• Garlic has also been used both topically and ingested due to its properties that fight pathogens and support the immune response. (9)

  • Probiotics are the best support, since they reinforce the formation of healthy microbiota, helping intestinal flora fulfill all its functions from the proper processing of food to its immune response. Probiotics can help treat Candida and prevent it from growing out of control. (9)

  • Zinc supplementation can help to reduce Candida infections among patients receiving antibiotics to treat an infection. (11)

The next time you feel a sore in your mouth or an infection that is too uncomfortable to confess, before grabbing over the counter medication at the drugstore, get your doctor's opinion and review these tips to regain control of that microorganism that can oftentimes become a powerful enemy... of course, only if you let it.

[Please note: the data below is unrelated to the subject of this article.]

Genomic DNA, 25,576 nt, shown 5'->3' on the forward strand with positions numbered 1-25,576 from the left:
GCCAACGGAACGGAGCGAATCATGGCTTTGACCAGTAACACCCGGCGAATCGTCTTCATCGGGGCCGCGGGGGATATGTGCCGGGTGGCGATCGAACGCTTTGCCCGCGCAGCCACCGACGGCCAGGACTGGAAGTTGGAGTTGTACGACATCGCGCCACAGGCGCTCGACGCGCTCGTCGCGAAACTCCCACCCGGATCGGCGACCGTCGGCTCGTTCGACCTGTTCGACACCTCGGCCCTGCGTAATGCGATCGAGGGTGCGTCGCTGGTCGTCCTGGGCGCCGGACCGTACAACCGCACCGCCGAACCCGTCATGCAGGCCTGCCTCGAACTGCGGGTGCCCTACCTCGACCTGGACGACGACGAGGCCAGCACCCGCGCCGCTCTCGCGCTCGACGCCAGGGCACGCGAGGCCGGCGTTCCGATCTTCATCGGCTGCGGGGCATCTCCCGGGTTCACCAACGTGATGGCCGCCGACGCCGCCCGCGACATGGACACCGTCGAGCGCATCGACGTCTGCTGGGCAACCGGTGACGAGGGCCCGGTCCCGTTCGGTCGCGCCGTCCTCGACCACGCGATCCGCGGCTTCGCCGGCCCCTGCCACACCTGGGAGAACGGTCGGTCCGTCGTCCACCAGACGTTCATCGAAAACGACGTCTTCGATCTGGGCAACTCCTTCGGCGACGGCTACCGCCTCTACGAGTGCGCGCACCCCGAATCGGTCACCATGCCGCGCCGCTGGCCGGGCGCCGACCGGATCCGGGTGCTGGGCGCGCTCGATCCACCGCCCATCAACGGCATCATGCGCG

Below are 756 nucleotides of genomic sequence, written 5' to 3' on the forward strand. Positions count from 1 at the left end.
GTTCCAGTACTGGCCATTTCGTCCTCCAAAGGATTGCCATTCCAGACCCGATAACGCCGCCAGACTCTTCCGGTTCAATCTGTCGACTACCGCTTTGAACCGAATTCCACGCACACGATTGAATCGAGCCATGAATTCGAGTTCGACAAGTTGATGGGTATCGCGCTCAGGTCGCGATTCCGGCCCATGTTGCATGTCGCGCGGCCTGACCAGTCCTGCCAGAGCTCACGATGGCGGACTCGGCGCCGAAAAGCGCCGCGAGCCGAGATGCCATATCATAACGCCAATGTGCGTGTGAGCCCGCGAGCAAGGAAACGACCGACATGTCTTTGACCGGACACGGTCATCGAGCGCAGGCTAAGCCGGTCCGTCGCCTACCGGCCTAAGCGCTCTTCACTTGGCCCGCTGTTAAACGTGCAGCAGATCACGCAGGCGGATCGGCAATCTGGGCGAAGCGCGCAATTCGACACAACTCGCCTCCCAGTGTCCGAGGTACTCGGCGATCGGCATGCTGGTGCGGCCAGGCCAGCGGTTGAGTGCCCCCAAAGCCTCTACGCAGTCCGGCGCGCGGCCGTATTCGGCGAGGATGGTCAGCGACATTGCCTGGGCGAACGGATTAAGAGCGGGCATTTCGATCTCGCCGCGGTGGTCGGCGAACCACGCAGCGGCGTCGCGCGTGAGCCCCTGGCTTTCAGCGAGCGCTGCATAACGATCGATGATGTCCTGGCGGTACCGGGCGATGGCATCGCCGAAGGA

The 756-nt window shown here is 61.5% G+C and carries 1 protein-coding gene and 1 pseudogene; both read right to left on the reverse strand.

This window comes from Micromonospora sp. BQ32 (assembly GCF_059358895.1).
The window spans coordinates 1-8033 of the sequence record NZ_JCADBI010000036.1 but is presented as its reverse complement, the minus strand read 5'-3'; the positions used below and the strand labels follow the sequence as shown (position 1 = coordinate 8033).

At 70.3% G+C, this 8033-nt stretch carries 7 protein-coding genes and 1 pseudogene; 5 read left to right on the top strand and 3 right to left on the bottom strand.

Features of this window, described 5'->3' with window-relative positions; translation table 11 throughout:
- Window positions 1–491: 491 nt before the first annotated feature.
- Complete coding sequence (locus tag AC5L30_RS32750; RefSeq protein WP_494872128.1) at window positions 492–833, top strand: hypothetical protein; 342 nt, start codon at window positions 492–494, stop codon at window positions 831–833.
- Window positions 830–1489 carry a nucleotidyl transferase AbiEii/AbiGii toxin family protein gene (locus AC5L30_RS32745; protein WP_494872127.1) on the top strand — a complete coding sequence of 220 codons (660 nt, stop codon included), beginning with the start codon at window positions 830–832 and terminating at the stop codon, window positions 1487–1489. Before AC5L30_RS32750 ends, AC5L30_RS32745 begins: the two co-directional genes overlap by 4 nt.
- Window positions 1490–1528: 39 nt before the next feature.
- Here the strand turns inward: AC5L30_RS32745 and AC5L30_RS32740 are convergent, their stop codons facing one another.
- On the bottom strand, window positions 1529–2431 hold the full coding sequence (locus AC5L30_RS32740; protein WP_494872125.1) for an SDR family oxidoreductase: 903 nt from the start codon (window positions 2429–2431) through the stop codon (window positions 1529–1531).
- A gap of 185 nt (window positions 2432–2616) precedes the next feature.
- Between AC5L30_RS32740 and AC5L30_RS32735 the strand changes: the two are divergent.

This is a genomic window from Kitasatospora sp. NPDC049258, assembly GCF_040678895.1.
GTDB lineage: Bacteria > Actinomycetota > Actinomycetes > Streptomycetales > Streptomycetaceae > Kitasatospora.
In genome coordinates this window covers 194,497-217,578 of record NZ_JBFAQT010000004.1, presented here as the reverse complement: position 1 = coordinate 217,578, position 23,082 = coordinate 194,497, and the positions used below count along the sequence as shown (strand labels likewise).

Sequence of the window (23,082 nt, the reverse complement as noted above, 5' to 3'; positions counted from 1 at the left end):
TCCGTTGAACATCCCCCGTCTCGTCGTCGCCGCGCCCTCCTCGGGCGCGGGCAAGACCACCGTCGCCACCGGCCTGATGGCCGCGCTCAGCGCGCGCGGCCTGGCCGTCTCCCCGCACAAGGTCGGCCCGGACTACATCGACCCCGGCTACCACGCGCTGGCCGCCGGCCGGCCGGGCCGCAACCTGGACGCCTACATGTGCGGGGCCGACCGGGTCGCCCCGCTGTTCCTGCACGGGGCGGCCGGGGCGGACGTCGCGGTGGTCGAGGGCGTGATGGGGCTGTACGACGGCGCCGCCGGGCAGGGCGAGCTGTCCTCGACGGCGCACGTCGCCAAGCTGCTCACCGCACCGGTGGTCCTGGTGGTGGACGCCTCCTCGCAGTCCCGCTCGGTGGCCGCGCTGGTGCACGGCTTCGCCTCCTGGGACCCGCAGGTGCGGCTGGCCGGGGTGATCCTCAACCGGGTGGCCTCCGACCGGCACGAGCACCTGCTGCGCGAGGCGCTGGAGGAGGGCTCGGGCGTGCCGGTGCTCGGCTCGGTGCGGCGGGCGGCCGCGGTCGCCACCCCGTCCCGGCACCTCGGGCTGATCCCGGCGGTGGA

Let's be healthier together.

Your Santo Remedio Team

References

1.Clarissa J. Nobile, Alexander D. Johnson, Candida albicans Biofilms and Human Disease.

Annu Rev Microbiol. Author manuscript; available in PMC 2016 Jul 1.Published in final edited form as: Annu Rev Microbiol. 2015; 69: 71–92. doi: 10.1146/annurev-micro-091014-104330

PMCID: PMC4930275. NIHMSID: NIHMS797234, PMID: 26488273

https://www.ncbi.nlm.nih.gov/pmc/articles/PMC4930275/

2.Claudia Spampinato , Darío Leonardi Candida Infections, Causes, Targets, and Resistance Mechanisms: Traditional and Alternative Antifungal Agents. Biomed Res Int. 2013; 2013: 204237. Published online 2013 Jun 26. doi: 10.1155/2013/204237. PMCID: PMC3708393

PMID: 23878798

https://www.ncbi.nlm.nih.gov/pmc/articles/PMC3708393/

3.Hilmar Wisplinghoff, Tammy Bischoff, Sandra M Tallent, Harald Seifert, Richard P Wenzel, Michael B Edmond. Nosocomial bloodstream infections in US hospitals: analysis of 24,179 cases from a prospective nationwide surveillance study. Multicenter Study

Clin Infect Dis. 2004 Aug 1;39(3):309-17. doi: 10.1086/421946. Epub 2004 Jul 15. PMID: 15306996 DOI: 10.1086/421946

https://pubmed.ncbi.nlm.nih.gov/15306996/

4.Ming-Fang Cheng, Yun-Liang Yang, Tzy-Jyun Yao, Chin-Yu Lin, Jih-Shin Liu, Ran-Bin Tang, Kwok-Woon Yu, Yu-Hua Fan, Kai-Sheng Hsieh, Monto Ho, Hsiu-Jung Lo.